To evaluate the abundance, two collectors preferably caught eusocial bees while visiting flowers, or in flight with insect nets. Sampling started February 2002 and finished in January 2003, with two sampling at monthly intervals, at two sites chosen random, and sampled 6h per day (6:00 to 12:00 AM). The minor effort was due to the humid and shadow conditions of the forest that caused sampling difficult. To reach the upper canopy, nets attached to long poles (about 7m) and, along yhe rivers, by climbing on the stones. Bee sampling was haphazard whenever flowering plants were encountered, considering as far as possible the overall abundance. Prolonged stay at a flower patch, more than 10 min, was avoided. Thus, no flowering plant was particularly over-represented in sampling. When a bee species was recognized, it was not captured, but numbered. The procedure for sampling was similar as recommended by Sakagami et al. (1967).

Relative bee abundance was examined by numbers of individuals, and species richness by numbers of species, both during foraging activity on flowers. Captured bees were killed with ethyl-acetate, identified and deposited at the Costa Lima Museum, Universidade Federal Rural do Rio de Janeiro and also at Fundação Instituto Estadual de Florestas.

Comparisons in terms of bee abundance and species richness involved: a) two sites towards the mainland and the ocean, b) two seasons, humid (from April to September) and rainy (from October to March), using Mann-Whitney U test for two variables analyses (Siegel and Castellas, 1988) at 5% level of probability. The number of months that individuals visited flowers was considered an useful index as temporal specialization, as long as enough individuals of each species were observed, according to Heithaus (1979). The Berger-Parker index (d) was also used to measure the dominance degree at the studied sites (Magurran, 1988). The value of this index was done by using the equation [d = N max/N], where (d) represented dominance degree, (N max) was the maximum number of individuals from the most abundant species divided by the total number of individuals (N). The Berger-Parker index showed the most abundant species in proportional term from a certain sample. For additional local fauna characterizing, predominant species were compared for each studied site. These species were determined by taking the abundance in the whole area and divided by the total number of species collected, which represented the predominant species. Thus, each bee species abundance was compared to find out which were predominant.



In the studied sites, 12 native eusocial bee species residents were found, living in Ilha Grande. A total of 1860 specimens were captured with the following proportion for each species: Trigona sp. gr. fulviventris Guérin, 1835 (34.6%), Partamona helleri Friese, 1900 (15.8%), Trigona spinipes Fabricius, 1793 (11.8%), Scaptotrigona bipunctata, Lepeletier, 1836 (11.9%), Tetragonisca angustula, Latreille, 1811 (9.8%), Melipona quadrifasciata anthidioides, Lepeletier, 1836 (1.8%), M. rufiventris Lepeletier, 1836 (0.8%), M. marginata carioca Moure, 1971 (0.7%), Plebeia remota Holmberg, 1903 (1.2%), P. droryana Friese, 1900, Cephalotrigona capitata Smith, 1854 (0.3%), Leurotrigona muelleri Friese, 1900 (0.1%), plus one introduced species, the Africanized honey bee, Apis mellifera (11%). There was no published information about the introduction of honey bees in Ilha Grande, but inhabitants reported its introduction by beekeepers in 1970, although no species was allowed to introduce in Ilha Grande.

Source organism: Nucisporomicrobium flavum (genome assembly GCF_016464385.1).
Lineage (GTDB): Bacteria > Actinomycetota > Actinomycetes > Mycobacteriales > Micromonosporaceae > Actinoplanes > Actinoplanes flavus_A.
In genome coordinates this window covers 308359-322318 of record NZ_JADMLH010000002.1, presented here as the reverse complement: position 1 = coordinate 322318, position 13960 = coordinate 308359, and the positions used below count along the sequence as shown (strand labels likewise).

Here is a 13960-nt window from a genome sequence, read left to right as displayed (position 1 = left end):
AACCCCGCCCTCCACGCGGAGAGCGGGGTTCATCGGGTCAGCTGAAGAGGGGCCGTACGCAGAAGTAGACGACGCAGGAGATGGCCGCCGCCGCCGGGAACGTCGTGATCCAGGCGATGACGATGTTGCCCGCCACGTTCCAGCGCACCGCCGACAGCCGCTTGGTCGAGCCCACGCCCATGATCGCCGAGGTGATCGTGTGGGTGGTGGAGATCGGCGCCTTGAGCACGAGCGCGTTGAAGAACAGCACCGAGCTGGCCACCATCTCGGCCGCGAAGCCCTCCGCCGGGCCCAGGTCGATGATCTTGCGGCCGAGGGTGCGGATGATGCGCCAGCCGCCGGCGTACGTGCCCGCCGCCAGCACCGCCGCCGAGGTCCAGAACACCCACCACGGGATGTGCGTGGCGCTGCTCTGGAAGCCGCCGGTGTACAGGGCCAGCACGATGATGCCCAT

Considering the whole studied area, prevalent species were: a) site 1: T. fulviventris, T. spinipes, P. helleri, S. bipunctata; site 2: only T. fulviventris. There was a difference between studied sites related to bee abundance. Site 1 comprised 73.34% of the specimens (Mann-Whitney U Test, n=12, P<0.05), but no difference for species richness was found (U test, n=12, P>0.05), site 1 presented 13 species and site 2, 12 species. The Berger-Parker index was 0.74 for site 1 and 0.26 for site 2.

Some non-floral resources were collected only by some meliponine species: mud (P. helleri, S. bipunctata, T. fulviventris, M. quadrifasciata, M. rufiventris), resin (T. spinipes, T. fulviventris, T. angustula, M. quadrifasciata), sweat (P. droryana, P. remota). The proportion of these species in these resources was 10%. Apis mellifera was commonly foraging on artificial food sources, disturbing tourists when honeybees gathered for artificial sugars on garbage, sweets, soda, coffee, etc.


Abundant rainfall yearly resembles Ilha Grande as an humid tropical ecosystem. In the studied sites and seasons (humid and rainy), the high frequency of eusocial species indicated non-seasonality (X2, P>0.05). Each month, foraging species and bee richness were similar in numbers, represented by at least three bee species and by at least nine plant species. The proportion of individuals, confined to the subcanopy and understory, comprised 32% of the total in humid period and produced 68% in rainy period and there was no difference between seasons (U-Test, n=6, P>0.05). March, June and October presented higher bee abundance. Each month, relative abundance was represented by at least 42 specimens; there were three drops, which coincided with collected days with high chance to rain, indicating how humid days interfered on bee foraging activity.

Most of species were well distributed along the year without a tendency to find out more species during rainy period since had more blossoms (U Test, n=6, P>.0.05). The major number of species occurred in April, October and November. T. fulviventris and T. spinipes showed distribution all over the year. L. muelleri, C. capitata, P. droyana and P. remota were collected in few months, commonly in rainy season. L. muerelli was represented by one specimen, probably because it was hard to observe this species while foraging.